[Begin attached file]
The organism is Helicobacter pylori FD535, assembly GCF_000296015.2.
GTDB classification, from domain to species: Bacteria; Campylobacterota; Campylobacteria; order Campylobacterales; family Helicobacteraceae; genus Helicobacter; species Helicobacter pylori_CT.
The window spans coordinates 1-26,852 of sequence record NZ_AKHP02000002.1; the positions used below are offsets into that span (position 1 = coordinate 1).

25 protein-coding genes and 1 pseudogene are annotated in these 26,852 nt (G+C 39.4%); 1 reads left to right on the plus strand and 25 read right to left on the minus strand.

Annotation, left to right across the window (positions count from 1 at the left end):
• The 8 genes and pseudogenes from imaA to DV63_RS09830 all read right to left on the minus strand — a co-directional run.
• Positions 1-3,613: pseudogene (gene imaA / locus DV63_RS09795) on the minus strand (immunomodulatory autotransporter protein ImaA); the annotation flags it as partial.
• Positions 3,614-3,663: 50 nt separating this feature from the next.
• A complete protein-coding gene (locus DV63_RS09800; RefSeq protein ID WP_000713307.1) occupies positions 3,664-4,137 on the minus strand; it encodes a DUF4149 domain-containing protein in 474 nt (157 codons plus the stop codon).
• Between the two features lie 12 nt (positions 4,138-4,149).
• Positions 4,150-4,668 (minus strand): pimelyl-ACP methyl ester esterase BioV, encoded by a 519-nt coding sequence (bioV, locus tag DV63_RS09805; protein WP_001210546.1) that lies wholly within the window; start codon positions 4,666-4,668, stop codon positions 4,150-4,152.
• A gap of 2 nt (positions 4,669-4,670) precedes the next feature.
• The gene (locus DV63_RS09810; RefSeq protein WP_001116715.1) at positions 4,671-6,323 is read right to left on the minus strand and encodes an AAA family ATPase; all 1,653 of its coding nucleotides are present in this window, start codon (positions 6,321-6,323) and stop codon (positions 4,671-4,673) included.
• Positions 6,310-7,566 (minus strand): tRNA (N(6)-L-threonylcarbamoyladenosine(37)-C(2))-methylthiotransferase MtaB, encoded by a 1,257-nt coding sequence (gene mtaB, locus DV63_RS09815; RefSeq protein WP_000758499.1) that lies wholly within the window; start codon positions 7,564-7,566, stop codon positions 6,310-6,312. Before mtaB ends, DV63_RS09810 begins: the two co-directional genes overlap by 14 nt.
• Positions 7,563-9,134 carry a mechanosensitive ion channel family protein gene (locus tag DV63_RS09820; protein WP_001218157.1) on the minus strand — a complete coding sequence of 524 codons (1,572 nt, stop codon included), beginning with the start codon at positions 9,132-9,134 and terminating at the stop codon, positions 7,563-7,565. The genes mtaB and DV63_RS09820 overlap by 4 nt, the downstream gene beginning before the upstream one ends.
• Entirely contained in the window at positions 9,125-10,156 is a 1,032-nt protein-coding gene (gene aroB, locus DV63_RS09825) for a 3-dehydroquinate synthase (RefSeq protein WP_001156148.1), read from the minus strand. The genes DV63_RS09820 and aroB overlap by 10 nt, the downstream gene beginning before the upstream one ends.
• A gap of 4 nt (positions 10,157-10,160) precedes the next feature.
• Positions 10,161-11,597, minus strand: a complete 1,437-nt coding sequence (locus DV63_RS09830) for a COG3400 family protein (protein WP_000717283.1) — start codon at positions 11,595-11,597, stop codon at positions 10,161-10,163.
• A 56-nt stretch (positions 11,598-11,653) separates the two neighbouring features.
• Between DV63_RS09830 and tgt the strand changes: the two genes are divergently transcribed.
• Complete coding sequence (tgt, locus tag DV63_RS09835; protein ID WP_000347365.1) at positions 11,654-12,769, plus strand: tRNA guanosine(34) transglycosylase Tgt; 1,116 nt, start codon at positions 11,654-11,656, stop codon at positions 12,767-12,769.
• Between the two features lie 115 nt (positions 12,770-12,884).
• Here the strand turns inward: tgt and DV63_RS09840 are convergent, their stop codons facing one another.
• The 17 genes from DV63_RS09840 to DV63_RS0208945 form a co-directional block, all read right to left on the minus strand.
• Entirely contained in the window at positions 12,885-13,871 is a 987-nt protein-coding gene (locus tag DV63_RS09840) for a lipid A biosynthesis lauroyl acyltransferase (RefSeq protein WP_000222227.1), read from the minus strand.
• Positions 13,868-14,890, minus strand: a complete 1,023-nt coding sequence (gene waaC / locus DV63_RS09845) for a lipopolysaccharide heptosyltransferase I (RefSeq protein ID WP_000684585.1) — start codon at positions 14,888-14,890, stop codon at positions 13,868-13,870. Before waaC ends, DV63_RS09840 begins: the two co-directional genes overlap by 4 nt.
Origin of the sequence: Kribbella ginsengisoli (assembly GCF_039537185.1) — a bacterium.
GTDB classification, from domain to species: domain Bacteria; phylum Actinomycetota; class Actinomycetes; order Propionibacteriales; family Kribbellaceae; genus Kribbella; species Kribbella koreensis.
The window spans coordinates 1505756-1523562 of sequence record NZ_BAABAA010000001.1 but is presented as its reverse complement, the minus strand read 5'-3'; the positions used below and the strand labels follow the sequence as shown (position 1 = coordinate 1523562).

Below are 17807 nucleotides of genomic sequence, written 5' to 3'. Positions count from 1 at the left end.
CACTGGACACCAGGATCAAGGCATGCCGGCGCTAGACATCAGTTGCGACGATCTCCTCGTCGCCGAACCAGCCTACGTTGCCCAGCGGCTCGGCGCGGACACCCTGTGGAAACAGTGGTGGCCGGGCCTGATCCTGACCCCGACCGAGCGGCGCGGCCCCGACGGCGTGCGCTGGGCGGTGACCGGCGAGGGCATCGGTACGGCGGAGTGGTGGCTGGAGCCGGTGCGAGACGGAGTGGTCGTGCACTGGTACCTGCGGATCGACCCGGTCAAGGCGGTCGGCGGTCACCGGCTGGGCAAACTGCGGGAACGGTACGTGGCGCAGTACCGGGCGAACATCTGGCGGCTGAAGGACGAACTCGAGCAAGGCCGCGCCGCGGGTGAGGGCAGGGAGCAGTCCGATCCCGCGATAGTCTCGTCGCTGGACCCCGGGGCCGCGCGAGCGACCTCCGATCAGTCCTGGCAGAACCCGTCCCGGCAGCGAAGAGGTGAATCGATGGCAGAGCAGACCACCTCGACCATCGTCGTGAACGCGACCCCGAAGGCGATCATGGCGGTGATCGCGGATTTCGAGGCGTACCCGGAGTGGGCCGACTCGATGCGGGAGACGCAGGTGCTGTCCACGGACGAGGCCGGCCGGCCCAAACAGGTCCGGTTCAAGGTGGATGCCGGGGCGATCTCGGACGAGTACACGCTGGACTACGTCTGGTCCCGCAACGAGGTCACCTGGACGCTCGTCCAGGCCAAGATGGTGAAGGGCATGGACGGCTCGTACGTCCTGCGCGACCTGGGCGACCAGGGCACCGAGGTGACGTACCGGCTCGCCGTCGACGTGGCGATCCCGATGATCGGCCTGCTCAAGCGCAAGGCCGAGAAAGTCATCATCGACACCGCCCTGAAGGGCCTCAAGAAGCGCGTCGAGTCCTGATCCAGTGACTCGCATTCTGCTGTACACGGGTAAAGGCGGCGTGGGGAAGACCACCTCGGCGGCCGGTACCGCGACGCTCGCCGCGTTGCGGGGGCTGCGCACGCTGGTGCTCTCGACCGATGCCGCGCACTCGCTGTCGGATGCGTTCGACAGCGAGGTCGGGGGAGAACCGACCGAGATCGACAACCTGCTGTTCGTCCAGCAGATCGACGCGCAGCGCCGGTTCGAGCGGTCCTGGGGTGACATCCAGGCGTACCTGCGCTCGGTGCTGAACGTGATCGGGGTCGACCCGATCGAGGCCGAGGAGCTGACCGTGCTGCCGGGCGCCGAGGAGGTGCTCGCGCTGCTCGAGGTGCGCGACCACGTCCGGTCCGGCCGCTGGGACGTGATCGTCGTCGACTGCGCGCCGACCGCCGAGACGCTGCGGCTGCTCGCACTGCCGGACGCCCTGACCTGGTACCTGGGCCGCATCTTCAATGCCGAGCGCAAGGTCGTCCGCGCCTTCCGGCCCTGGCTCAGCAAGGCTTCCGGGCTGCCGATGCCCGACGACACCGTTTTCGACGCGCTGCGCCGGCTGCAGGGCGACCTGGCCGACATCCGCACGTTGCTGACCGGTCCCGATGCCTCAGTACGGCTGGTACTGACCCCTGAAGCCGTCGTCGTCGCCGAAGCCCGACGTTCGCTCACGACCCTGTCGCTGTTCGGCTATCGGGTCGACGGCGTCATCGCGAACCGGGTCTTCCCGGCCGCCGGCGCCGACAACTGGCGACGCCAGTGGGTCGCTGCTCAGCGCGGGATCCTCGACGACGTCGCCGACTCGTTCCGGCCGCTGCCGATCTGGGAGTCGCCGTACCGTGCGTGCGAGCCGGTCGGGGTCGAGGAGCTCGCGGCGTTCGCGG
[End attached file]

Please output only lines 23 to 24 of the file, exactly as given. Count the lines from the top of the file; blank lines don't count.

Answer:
• Here the strand turns inward: tgt and DV63_RS09840 are convergent, their stop codons facing one another.
• The 17 genes from DV63_RS09840 to DV63_RS0208945 form a co-directional block, all read right to left on the minus strand.